EGU General Assembly 2021
© Author(s) 2021. This work is distributed under
the Creative Commons Attribution 4.0 License.

Post-fire carbon dioxide emissions from a peatland undergoing restoration

Rebekka Artz, Mhairi Coyle, Pete Gilbert, Roxane Andersen, and Adrian Bass
Rebekka Artz et al.
  • James Hutton Institute, United Kingdom of Great Britain – England, Scotland, Wales (

In May 2019, a major wildfire event affected >60 km2 within the 4000 km2 Flow Country in Northern Scotland, UK, a flagship blanket bog peatland that is being considered for UNESCO World Heritage Status. While the fire itself created significant damage, it also led to an extraordinary and unique opportunity to compare burned and unburned landscape scale greenhouse gas flux and surface energy dynamics using sites that, crucially, have otherwise identical biophysical characteristics (slope, aspect, peat depth) and land management histories. Since September 2019, carbon dioxide and methane flux data have been collected alongside other micrometeorological variables. Due to the COVID-19 lockdown in the UK, the team had severe difficulties in maintaining the equipment and hence, only partial and preliminary data will be reported here to showcase the findings from this project to date. The data obtained so far suggest a post-fire reduction in net CO2 emissions for a period of one year since the beginning of our monitoring campaign.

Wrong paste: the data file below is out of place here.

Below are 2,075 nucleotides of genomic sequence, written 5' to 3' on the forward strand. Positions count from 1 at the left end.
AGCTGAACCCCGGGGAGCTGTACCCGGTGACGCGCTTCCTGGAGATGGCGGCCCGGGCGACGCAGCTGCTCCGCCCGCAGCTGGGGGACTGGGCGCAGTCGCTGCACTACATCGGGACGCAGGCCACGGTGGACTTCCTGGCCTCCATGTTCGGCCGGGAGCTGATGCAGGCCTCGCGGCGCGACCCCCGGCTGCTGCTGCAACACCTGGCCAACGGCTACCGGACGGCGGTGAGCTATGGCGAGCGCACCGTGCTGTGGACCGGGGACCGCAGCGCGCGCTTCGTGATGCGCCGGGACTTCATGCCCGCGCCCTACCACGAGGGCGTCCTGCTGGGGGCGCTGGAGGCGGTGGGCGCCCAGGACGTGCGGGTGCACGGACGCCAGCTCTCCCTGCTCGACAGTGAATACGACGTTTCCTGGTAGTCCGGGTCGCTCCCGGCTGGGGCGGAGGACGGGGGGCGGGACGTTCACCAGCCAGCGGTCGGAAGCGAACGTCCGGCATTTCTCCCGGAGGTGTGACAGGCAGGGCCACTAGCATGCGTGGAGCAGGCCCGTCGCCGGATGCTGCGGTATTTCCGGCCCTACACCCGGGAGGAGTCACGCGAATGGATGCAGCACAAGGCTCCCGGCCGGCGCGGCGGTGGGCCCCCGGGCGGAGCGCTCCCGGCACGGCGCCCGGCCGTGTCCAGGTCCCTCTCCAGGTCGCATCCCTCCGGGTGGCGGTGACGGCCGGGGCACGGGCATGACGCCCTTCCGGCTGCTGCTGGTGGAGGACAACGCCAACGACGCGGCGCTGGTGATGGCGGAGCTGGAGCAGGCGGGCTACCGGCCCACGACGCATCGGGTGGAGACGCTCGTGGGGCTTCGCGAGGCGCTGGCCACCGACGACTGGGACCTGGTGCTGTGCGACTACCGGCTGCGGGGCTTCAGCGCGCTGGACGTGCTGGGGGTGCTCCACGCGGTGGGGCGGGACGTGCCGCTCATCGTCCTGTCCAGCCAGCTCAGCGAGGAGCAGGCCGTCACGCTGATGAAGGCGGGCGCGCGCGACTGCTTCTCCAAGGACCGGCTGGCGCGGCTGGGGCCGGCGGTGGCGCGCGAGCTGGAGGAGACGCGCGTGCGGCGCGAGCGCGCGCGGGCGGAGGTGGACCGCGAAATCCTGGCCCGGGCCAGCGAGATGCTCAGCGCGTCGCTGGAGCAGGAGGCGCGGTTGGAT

How to cite: Artz, R., Coyle, M., Gilbert, P., Andersen, R., and Bass, A.: Post-fire carbon dioxide emissions from a peatland undergoing restoration, EGU General Assembly 2021, online, 19–30 Apr 2021, EGU21-12193,, 2021.

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